Fencing is an essential component of livestock management, for the demarcation of boundaries, improved appearance and security.
On a farm, as the number of domesticated animals increase, farmers ought to ensure that herds or flocks are well kept and do not disturb neighboring farms.
Fencing as a good practice in livestock management
- In the past cattle, goats and sheep herding was regarded as the best way of controlling livestock, but nowadays paddocking though fencing is used to minimize constant contact with livestock.
- Fencing makes herding much easier as one camp can be used at a time and this further promotes successful growth of vegetation in the rangeland.
- Animals can be easily rounded, as a farmer knows exactly where the herd was left, unlike having to look for animals that got lost from the herd.
- Effective for disease control, as immediate isolation of sick animals in a herd can be easily done.
- Breeding herds can be isolated from none breeding stock, especially among stud breeders, in order to avoid inbreeding of closely related animals.
Demarcation of boundaries
- Reduces strife between neighbors and families residing in the same area, as one knows the borders of their farm. In simple terms a farmer may chop down trees within a specified area without trespassing on other people’s territory.
- Uniformity of portions of land owned reduces tension among people in an area, which also entails equal grazing or farming land.
- Fencing protects one’s property from damage by both humans and animals. The owner and family have access to that area.
- Fencing restricts access to one’s territory by domestic animals such as cattle, sheep or goats that can graze on cultivated fields.
- It also ensures the safety of animals, which are less prone to be stolen and less exposed to wildlife animals.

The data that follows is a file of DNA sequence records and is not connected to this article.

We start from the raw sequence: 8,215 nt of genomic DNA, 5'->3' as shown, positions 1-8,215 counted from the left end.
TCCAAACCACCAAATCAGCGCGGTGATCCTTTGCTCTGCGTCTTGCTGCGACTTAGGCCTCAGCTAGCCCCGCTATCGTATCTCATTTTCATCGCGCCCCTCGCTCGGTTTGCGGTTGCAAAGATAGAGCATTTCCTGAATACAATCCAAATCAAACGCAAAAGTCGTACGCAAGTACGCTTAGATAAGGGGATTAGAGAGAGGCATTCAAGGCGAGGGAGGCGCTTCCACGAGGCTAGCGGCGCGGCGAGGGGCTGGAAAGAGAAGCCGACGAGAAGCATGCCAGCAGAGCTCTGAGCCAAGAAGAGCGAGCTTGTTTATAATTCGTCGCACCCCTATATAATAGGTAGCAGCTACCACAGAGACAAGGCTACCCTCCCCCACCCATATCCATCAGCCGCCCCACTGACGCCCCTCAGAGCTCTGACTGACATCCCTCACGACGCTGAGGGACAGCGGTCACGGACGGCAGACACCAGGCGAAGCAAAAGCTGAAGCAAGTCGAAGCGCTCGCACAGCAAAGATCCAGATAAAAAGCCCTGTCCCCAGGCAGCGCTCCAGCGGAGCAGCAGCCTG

Types of fencing in livestock farms
- Simple wire that is woven in different sizes is ideal for sheep, goats, pigs and chickens.
- It is cost-effective.
- Barbed wire fences are sometimes used to demarcate paddocks on a farm and may be dangerous to animals, as they can get injured when in contact with it and if inappropriately handled can rip of clothes and injuries on farm employees as well.
- Traditionally used type of fencing.
- Very cheap and easy to set up but not durable for a longer period of time.
- Can be used with simple wire during setup.
- Live fence and is very cheap and appears lovely when neatly cut.
- Arduous to plant in a large area.
- Hedges encourage successive growth of weeds and may attract vermin.
No-fence control technologies
- Commonly referred to as No-fence because a farmer does not need to fence off the paddocks because the animals can be remotely tracked.
- Stealthy being introduced around the world, these systems make use of an application (APP) and a GPS device usually in the form of a collar or a tag to be placed on the animal. The GPS will locate the animal directly on the farmer’s smartphone or computer.
- Despite the cost involved it is quite efficient and a good investment for commercial farmers.
In conclusion, fencing on a farm is vital for the farmers’ property and helps keeping the animals in a controlled area. Therefore, any of the above described means of fencing can be used to ensure security.
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